20 Apr 2010

A review of VoIP provider Ooma

For those of you who haven’t heard of Ooma, it’s a phone service that runs through your internet connection (VoIP).

All you need is a broadband connection. There are two differences over the competition:

  • There are no monthly fees
  • Unlike MagicJack, you don’t need a computer to be on. You just plug a regular analog phone into the Ooma device (which is in turn connected to the internet).

So, if there are no monthly fees for Ooma, where do they get there money from?

Two places. First, for the equipment you buy (the Ooma device costs between $200-$250), and second, from the people who choose to pay for the optional premier service that offers a few extra features like two phone numbers etc.

I never thought I’d want a landline. I’ve owned a cell phone since I was 16 years old, and thought landlines were for old people. Well, I still feel this way. I would never own an analog line in my house. Ooma, while technically a landline, doesn’t require an analog line in my house, doesn’t require monthly fees, and has unlimited calls to any U.S. number.

Setup is easy, you just plug the Ooma device into your router, and it works.

Call quality is great, really great.

Another not so well known benefit is that you could take the device anywhere, and it would work immediately, with the same number.

Not only will it work anywhere in the U.S., but it will work anywhere in the world. Ooma doesn’t restrict itself to just U.S. based IP addressed. If I were to go on holiday to England for a month, I could take the Ooma box with me (it’s the size of a router) and plug it into an internet connection anywhere. I’d still have my U.S. phone number, and I could still call anyone in the USA for free. Pretty good, right?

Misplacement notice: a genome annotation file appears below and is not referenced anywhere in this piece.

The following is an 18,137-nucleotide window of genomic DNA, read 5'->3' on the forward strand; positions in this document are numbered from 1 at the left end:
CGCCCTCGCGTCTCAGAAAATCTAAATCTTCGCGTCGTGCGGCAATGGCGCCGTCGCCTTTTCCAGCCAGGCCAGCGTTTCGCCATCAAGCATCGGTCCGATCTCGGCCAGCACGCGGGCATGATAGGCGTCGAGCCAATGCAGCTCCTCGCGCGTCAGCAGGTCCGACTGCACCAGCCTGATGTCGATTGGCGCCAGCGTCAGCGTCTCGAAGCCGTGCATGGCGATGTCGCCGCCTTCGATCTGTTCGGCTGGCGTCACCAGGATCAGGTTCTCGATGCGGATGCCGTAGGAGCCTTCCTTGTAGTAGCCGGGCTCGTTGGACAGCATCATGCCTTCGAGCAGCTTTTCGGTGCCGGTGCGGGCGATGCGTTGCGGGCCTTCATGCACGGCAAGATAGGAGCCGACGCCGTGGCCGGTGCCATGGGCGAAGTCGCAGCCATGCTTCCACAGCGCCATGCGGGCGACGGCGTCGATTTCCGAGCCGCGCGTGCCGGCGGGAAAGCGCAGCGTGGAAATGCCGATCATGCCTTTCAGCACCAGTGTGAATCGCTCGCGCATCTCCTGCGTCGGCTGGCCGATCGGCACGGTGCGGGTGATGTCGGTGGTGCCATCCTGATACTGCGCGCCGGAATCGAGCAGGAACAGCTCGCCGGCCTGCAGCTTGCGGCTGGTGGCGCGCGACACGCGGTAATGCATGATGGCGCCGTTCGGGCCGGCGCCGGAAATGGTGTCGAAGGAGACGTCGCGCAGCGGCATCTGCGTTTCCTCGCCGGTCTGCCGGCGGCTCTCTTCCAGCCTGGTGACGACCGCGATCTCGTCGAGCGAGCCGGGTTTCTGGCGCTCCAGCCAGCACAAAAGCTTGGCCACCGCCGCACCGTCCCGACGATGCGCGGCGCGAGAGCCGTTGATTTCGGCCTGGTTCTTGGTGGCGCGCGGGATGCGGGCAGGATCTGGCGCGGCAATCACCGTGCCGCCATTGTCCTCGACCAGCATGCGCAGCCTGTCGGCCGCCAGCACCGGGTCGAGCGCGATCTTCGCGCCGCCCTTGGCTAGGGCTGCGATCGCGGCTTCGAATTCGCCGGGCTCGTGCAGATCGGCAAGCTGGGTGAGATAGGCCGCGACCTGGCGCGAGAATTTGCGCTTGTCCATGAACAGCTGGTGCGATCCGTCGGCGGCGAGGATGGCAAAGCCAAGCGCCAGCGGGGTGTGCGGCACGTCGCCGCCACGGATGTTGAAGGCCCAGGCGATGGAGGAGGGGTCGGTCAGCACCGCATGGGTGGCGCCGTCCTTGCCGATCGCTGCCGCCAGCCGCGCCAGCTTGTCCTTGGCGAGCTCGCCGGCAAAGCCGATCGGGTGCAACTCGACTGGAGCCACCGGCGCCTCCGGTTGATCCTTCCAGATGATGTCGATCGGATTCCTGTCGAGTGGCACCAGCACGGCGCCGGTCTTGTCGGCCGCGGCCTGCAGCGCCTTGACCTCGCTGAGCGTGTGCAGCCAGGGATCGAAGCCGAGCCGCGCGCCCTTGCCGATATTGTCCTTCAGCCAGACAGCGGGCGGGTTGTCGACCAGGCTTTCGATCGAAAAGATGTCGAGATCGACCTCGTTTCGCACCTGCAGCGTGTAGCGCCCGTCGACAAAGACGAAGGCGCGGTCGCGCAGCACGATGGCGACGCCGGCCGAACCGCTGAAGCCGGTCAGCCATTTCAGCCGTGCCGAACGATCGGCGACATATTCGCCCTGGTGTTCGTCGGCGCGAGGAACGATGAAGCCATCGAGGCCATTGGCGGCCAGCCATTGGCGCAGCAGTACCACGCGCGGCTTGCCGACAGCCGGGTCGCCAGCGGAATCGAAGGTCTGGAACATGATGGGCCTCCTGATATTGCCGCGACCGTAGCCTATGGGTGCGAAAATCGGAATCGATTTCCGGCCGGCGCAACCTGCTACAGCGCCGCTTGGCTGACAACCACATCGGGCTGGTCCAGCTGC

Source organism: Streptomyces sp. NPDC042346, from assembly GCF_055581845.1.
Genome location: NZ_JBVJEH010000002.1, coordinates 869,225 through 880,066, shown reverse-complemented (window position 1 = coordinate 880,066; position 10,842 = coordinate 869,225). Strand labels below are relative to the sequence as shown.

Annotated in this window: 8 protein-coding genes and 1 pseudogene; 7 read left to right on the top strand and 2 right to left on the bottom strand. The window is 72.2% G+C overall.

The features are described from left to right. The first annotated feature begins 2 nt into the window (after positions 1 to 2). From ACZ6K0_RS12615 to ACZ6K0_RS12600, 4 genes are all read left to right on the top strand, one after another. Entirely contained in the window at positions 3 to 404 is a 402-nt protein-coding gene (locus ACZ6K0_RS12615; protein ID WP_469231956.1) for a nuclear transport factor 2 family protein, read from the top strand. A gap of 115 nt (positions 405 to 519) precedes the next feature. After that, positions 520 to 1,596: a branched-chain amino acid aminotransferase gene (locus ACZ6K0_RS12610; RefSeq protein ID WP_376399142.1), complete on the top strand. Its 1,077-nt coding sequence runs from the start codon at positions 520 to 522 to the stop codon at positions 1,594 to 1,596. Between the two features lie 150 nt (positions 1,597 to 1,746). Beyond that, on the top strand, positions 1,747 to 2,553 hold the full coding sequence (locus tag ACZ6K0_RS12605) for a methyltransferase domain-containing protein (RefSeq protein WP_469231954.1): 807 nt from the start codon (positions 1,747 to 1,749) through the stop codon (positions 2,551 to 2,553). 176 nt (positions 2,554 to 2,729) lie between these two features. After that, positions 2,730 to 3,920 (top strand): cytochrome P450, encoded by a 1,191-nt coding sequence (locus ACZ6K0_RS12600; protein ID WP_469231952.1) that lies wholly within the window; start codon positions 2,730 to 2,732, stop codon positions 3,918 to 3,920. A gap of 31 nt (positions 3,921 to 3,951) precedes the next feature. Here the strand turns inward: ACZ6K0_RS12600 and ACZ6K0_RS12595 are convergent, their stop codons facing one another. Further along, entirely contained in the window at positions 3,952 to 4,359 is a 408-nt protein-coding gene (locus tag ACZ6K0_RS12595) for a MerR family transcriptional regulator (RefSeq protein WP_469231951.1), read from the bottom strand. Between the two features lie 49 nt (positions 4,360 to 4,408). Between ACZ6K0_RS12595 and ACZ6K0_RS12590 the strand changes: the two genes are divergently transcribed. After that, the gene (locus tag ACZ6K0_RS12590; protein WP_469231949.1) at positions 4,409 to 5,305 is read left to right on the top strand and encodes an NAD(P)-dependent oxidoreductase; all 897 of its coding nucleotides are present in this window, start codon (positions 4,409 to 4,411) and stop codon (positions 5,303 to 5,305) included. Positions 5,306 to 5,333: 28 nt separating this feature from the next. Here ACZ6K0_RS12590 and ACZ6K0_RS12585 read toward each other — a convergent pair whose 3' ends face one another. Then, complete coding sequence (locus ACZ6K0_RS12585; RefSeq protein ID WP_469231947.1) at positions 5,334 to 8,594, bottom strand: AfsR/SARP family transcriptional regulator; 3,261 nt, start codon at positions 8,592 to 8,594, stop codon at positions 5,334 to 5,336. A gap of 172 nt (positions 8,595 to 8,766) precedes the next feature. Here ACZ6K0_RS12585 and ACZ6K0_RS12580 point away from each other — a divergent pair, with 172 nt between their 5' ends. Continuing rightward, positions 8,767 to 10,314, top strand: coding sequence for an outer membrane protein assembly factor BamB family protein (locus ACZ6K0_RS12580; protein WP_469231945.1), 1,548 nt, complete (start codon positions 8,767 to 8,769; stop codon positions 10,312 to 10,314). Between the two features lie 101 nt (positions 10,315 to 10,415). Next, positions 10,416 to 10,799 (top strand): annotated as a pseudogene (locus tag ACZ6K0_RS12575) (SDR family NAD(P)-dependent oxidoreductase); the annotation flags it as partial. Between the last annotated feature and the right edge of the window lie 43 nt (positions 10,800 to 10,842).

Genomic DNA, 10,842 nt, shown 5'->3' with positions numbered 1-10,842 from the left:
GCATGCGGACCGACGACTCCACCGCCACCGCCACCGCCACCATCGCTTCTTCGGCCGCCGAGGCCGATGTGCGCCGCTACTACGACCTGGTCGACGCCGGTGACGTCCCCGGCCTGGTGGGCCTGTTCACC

Well, yes, it is, except Ooma have recently changed their Terms and Conditions in a way that I feel is not very honest.

Ooma’s slogan is Free home phone service. Unlimited U.S. calling and low international rates.

Lets break this down. Free home phone service?

Not any more. Ooma now charges taxes and regulatory fees ($11.75 a year) (they didn’t used to). Their sub-slogan is no monthly fee’s, but, the taxes and regulatory fees are charged yearly instead. This is still very cheap, but they should not be using the word free in their slogan

Arguably not dishonest, but I don’t like it!

Unlimited U.S. calling?

Nope. They restrict it to 5000 minutes a month. Now, this is plenty for me, but it is certainly NOT unlimited. Ooma argues that this is intended for consumers only, and that 5000 minutes should be enough (and is as good as unlimited). They just can’t be profitable is businesses bought it and used it all day. While this is a valid point, it still should not be advertised as unlimited.

Low international rates?

yes. They’re pretty good, and you don’t have to bother with calling cards. Although they’re not quite as good as Google Voice’s rates.

Luckily there is one redeeming factor. The new terms and conditions don’t apply to people who purchased the device BEFORE the change, nor do they apply to anyone that purchases the old Ooma Core device. Luckily this is me. I actually heard about the change in conditions before they were put into effect, so I rushed out and bought mine before the deadline. I’m glad they gave a warning, as i would probably not have purchased the device knowing I’d have to pay a yearly fee.

I’ve always been the kind of person who likes to pay for things up front. I’d gladly pay an extra $100 for the device if it meant no fees of any kind later.

Still, if you’re paying $20/mo for an analog line, Ooma is still a great switch. It’s only not a good buy if you don’t have broadband internet (what are you thinking!), or if, like me, you don’t really need a home phone.

If you buy the new model Ooma Telo or the Ooma Hub, you’re stuck with the new terms. You also lose Caller ID (unlike the old terms where this was free, this is now a premier feature, and costs extra money.)

All in all, Ooma is a great service. It’s just unfortunate that either they got greedy, or they realized that their buy once free forever business model was not a good idea (those are the ONLY two possible reasons for the change in terms).

Still, the yearly fee is pretty low, and the quality is great. For people who can find an old Ooma Scout (like I have), this is even better. Even if you don’t use it much, it’s well worth it because you’ll never pay again!